Header Ads

Breaking News

The Outer Worlds For Nintendo Switch Review - Cosmic Haze


In my original review of The Outer Worlds, one of my takeaways was that it had strong worldbuilding which was enhanced by its audiovisual direction. That was based on dozens of hours with the PC version of the game. The game now has a port on Nintendo Switch, and being able to play a title as expansive as The Outer Worlds on the system is impressive. But naturally, the big compromise that it makes in order to run on the relatively less powerful console is in the visual splendour of its world.

As I’ve come to expect in Switch ports of graphically-intensive games, the concessions most noticeably come in the form of a very low level of detail, significantly reduced environmental objects, and the absence of many ambient and post-processing visual effects, among other things. The result is a fuzzy, watercolour-like image of a barren world, and you certainly lose a lot of the awe that comes with seeing the game’s large, lush open areas and intricately detailed cities. But more importantly, the low visual fidelity makes it more difficult to spot enemy characters–especially at mid-to-long-range, and especially using the Switch’s handheld mode; they tend to blend together, often sharing the same muted colour palettes.

Gallery image 1Gallery image 2
Screenshots from the Nintendo Switch version, docked (left) and the PC version (right)
Gallery image 1Gallery image 2Gallery image 3Gallery image 4Gallery image 5Gallery image 6Gallery image 7Gallery image 8Gallery image 9Gallery image 10

A number of times I would be surprised by an enemy directly in front of me, not noticing them until I saw their awareness icon pop up (UI and HUD elements remain sharp and distinct). The game also runs at a sub-30 frames-per-second rate, with heavier stuttering during frenetic situations and when moving through areas quickly. In the latter case, the game will sometimes pause completely to load the environment while you’re sprinting through the world.

For a game that allows for a number of different approaches when tackling its quests and encounters, this means that some avenues of play are a lot more difficult than they should be. I started the Switch version with the intention of focussing on a long guns build, which relies on distance, accuracy, and a lot of movement. But because it was so hard to parse the action due to the aforementioned visual issues, I found that I had to quickly switch to a slower-paced, closer-ranged stealth approach, as well as bring the difficulty back down to Regular to avoid letting myself boil over in frustration. Likewise, I settled into focusing on my character’s Charm statistics in order to settle more quests through dialogue, despite wanting to try a different way at the onset, because I found myself wanting to avoid combat as much as I could.

But you can’t completely avoid combat in The Outer Worlds, and though spotting your enemy can be an issue, the Switch version of the game introduces a couple of new accessibility features to allay some of the difficulties–optional gyro controls let you fine-tune your crosshairs and the camera while using Joy-Cons or a Pro Controller, and an aim-assist option can auto-lock your crosshairs to an enemy’s head or torso when you aim down sights. The game’s existing Tactical-Time Dilation mechanic, which lets you slow down time to crawl in order to let you line up pin-point shots and apply status effects, also helps out a great deal here–which make the perks that buff this ability definitely higher on the list of must-have skills for the Switch version.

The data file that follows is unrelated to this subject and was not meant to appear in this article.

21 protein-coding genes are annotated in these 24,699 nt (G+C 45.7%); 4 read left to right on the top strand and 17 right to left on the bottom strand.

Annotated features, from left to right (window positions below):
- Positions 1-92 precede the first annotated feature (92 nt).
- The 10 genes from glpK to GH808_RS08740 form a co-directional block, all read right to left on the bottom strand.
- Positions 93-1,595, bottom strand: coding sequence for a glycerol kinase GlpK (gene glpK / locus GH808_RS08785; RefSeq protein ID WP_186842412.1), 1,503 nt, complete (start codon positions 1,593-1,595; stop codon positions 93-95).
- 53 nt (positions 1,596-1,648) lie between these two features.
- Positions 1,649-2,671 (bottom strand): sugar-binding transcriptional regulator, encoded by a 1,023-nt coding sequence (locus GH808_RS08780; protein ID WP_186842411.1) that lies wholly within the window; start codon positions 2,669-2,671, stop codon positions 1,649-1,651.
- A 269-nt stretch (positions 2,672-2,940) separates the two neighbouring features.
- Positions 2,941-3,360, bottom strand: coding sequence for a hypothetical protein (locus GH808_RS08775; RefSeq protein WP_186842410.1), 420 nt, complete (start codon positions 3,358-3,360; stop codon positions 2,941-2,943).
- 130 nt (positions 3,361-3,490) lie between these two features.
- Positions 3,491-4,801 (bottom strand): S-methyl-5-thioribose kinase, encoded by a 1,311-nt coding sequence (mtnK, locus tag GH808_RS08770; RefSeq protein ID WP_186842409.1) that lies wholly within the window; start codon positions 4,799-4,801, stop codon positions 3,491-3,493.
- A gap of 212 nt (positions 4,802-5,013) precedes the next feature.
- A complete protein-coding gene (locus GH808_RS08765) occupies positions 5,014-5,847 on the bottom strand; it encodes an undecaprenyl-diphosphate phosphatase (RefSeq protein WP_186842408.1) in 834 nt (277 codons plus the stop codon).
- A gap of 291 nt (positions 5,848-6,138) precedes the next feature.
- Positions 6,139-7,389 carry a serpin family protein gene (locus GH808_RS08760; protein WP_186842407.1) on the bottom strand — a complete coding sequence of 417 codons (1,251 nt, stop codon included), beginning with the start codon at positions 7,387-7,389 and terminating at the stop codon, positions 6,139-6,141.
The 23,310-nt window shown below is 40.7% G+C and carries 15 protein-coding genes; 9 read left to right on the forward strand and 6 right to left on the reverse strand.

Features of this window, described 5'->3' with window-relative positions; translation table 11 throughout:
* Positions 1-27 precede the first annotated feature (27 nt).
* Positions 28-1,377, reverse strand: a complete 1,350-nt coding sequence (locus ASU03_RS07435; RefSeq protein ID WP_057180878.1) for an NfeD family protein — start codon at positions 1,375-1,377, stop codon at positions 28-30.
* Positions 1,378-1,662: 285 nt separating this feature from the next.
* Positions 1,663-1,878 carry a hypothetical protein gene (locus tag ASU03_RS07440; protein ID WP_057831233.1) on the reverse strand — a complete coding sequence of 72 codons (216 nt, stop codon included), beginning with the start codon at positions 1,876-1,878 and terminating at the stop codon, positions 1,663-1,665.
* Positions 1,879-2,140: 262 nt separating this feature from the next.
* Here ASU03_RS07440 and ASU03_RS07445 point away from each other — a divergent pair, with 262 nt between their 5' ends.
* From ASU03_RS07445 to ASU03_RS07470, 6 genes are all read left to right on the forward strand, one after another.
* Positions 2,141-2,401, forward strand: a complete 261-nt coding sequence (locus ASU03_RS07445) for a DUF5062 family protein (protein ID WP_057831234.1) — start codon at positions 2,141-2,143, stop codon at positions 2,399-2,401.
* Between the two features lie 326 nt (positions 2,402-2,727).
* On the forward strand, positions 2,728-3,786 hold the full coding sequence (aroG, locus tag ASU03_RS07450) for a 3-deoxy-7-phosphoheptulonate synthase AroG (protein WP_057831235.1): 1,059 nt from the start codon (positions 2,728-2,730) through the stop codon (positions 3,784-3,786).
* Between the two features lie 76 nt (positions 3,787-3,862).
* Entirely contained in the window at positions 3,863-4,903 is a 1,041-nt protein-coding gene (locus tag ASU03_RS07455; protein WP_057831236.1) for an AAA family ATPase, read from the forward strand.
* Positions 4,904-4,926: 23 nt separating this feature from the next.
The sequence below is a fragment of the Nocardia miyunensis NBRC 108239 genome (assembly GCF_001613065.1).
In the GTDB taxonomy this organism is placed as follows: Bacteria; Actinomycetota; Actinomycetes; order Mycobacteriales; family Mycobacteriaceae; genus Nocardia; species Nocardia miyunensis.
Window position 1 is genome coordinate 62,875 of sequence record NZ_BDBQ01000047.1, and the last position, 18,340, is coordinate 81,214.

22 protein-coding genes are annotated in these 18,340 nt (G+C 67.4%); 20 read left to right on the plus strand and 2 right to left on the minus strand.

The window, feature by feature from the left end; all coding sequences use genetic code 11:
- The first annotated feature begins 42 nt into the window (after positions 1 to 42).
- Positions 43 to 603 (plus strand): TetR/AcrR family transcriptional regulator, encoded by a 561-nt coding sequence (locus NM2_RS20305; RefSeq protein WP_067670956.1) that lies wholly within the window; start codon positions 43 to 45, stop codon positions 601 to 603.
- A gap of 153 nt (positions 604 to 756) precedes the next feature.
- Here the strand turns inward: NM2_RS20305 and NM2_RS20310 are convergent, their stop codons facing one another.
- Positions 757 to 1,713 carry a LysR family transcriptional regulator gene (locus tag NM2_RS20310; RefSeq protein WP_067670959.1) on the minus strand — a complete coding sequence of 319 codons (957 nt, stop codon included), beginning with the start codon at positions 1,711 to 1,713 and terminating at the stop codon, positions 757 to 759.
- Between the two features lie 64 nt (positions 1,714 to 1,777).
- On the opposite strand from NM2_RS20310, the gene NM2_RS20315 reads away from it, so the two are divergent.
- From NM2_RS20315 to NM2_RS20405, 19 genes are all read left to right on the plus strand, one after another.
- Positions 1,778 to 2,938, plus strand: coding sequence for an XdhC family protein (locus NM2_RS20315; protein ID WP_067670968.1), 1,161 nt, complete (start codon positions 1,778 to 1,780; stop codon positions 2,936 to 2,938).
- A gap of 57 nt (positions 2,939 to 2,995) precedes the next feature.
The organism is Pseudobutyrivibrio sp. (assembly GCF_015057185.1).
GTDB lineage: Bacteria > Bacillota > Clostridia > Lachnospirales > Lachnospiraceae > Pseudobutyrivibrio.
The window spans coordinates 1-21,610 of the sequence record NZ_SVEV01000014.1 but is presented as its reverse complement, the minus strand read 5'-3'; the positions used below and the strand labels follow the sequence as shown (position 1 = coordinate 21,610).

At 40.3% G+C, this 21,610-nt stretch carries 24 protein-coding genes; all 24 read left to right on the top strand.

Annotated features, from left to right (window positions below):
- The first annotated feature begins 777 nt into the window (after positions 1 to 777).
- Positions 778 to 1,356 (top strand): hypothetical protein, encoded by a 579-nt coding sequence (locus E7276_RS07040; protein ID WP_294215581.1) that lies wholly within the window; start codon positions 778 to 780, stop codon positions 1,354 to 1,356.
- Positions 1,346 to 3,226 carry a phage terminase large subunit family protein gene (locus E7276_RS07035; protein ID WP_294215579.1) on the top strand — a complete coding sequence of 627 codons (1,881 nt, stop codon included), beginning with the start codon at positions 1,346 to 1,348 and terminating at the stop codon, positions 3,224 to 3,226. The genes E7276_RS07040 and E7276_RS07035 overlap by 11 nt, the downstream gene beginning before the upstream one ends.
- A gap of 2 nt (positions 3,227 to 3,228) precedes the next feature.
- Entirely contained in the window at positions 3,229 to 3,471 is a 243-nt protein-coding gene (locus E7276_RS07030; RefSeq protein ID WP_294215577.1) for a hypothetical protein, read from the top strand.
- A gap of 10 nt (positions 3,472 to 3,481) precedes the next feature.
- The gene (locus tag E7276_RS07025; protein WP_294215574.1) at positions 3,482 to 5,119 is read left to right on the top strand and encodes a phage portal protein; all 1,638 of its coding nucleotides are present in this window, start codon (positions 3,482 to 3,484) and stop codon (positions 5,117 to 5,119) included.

But all of that only helps get combat to a serviceable state. In my original review, I remarked on how there was a “hectic and fast-paced fluidity” to the combat in The Outer Worlds. I still remember the joys of jumping head-first into a pack of enemies, dashing through the air, spinning around, using TTD to slow time and crippling a pack of bandits in seconds, living out my best goofy space cowboy fantasies. I don’t get that same sense of fluidity in the Switch version. I can’t run into a bandit outpost with guns blazing, because when a dozen enemies come charging at me the game’s performance is going to tank, and it’s going to be much harder to make my shots.

Gallery image 1Gallery image 2
Screenshots from the Nintendo Switch version, docked (left) and the PC version (right)

In my original review, I also remarked that the default difficulty made combat a bit too easy, and didn’t push you to explore a number of adjacent mechanics that were in service of making combat more interesting–things like elemental damage, equipment modding, companion synergies, and the special effects allowed by consumables. These things come into play a lot more in higher difficulties, but in the Switch version, there are already far more challenges that make combat tougher and stop me from being able to excel in the same way that I can on other platforms. Simply put, the combat in the Switch version of The Outer Worlds can never reach the same highs.

Combat performance, visual grandeur, and longer load times aside, however, this is still the same game as it exists on other platforms. The memorable characters who inhabit the world and their interesting stories of living under a bizarre dystopia of corporate oppression are still here. The companions you pick up along the way are still as endearing and fleshed out as they are in other versions. The game’s layered, branching, and interweaving questlines are still intact, and are a fascinating thing to slowly pull apart as you continue your journey. The beauty of The Outer Worlds is that you don’t need to be the galaxy’s most competent gunslinger in order to get the most out of it. If you have the means to play it on another platform, do so. But if you don’t, there’s still a great, modern RPG underneath the exterior.



Source Link

No comments